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St. Thomas professor talks war fatigue – KARE11.com

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MINNEAPOLIS — Foreign policy doesn’t always come with clear-cut sides, but the story of Ukraine is a bit different, according to University of St. Thomas political science professor Renee Buhr.
“The situation is one that is very clear where Russian military is intentionally violating every law of warfare that we have — and doing so openly,” Buhr said. “Which usually there’s some attempt to conceal this, and there has been absolutely no attempt to conceal it.”
Whether this kind of clarity makes it easier or more difficult for Americans to genuinely care, it’s unclear.
“I think the question, the issue, may actually be our collective attention span now,” Buhr said. “I do think that having social media, having so much access to so many facts all the time, and so much information as well all the time, we’re used to switching from one topic to the next every few minutes. So Ukraine is the kind of topic that needs constant attention, and it’s very hard for us to do that now because we’re not used to paying attention to something for a long period of time.”
Historically, social media has shown us that it can be a double-edged sword, but it can help drum up more support for a cause, whether it’s spreading awareness or even collecting financial help.
“The best chance that Ukraine has of making it through this, and that the Ukrainian people have — or keeping the largest number of Ukrainian people alive through this — is really going to come down to charitable giving to some extent.”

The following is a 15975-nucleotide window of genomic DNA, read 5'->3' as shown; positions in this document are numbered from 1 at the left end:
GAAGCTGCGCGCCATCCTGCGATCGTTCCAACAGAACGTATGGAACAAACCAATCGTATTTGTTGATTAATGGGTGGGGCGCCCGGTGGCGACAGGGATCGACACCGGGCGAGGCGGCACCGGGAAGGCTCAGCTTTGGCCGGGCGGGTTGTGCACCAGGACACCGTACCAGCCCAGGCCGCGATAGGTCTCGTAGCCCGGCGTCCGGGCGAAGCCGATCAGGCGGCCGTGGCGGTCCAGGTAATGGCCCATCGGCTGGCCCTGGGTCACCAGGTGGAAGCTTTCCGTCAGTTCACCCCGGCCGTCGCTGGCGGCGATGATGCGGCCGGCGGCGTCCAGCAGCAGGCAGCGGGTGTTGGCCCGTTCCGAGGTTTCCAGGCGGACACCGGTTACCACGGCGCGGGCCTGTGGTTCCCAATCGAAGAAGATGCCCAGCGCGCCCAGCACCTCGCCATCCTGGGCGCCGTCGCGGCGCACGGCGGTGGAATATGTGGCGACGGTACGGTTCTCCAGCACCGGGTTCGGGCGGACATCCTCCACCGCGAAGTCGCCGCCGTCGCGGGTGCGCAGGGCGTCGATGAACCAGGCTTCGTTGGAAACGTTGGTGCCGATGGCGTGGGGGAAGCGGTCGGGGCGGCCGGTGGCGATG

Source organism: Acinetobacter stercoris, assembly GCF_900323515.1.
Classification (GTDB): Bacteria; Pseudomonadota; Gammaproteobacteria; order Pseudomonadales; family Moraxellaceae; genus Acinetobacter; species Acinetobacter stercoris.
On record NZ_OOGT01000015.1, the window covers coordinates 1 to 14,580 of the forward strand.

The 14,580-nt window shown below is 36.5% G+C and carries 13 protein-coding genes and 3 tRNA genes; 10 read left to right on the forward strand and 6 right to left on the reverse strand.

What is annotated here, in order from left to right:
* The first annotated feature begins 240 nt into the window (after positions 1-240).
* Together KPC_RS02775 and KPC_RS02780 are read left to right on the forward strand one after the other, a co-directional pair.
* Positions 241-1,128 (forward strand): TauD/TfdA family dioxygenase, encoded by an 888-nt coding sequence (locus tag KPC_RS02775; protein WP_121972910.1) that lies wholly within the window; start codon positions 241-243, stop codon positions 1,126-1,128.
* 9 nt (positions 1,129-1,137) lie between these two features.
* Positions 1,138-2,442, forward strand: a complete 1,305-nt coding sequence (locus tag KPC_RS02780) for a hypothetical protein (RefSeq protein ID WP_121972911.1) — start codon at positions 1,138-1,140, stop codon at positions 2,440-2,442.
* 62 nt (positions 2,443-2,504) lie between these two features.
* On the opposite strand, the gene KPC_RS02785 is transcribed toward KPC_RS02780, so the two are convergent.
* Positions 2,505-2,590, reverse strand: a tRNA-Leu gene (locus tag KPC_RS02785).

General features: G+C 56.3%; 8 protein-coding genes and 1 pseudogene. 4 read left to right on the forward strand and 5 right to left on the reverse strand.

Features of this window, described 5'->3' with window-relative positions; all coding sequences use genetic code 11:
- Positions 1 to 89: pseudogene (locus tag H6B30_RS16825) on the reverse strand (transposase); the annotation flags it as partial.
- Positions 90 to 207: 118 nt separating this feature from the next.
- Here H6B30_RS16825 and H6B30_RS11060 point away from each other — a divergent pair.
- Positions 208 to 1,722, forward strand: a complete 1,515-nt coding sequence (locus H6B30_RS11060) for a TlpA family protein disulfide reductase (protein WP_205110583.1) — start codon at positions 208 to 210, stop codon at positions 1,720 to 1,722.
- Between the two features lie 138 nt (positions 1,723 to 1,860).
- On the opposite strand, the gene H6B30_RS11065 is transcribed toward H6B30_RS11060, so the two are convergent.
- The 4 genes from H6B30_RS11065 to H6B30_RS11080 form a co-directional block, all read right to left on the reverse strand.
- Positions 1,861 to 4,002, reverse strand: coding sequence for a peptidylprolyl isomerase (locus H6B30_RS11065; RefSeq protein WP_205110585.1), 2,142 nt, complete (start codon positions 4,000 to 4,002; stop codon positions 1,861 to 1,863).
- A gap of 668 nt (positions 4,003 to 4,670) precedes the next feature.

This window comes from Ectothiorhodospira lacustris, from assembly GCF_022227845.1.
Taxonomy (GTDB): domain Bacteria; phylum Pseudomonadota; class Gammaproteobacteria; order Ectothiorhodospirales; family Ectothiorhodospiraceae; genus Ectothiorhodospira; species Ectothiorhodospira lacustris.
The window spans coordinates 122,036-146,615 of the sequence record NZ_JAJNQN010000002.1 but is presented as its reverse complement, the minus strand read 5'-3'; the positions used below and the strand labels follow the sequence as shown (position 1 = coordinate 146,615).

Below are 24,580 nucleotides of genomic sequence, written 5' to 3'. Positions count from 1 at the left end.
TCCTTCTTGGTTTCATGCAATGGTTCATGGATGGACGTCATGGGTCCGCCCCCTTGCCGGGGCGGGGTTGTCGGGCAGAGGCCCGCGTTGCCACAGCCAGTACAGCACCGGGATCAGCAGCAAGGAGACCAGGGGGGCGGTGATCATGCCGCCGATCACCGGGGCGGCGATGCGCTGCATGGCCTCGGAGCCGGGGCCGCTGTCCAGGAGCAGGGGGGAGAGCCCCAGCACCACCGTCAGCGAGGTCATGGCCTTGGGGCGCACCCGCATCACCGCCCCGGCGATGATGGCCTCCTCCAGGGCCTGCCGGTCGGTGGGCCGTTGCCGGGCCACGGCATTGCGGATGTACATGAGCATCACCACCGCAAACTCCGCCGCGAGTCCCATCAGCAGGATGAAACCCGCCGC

As more and more days go by without an end in sight, Buhr says sustaining life will be important as the war seems to be morphing into one of attrition, wearing down forces until one of the sides collapse.
“I think that the approach that we have right now, where there is a lot of assistance to Ukraine — both in terms of humanitarian relief and in terms of war material — I think that has to keep going,” she said. “I don’t see us getting directly involved unless it appears Ukraine is going to be completely rolled over.”
The bottom line is: This is going to take awhile.
“As long as the Ukrainians are being resupplied by friendly states like the U.S., then they can probably hold out, so we could be looking at something that goes on for years,” Buhr said. “[That’s true] even with Russia pulling back to a maybe more modest attempt to seize just a part of Ukraine.”
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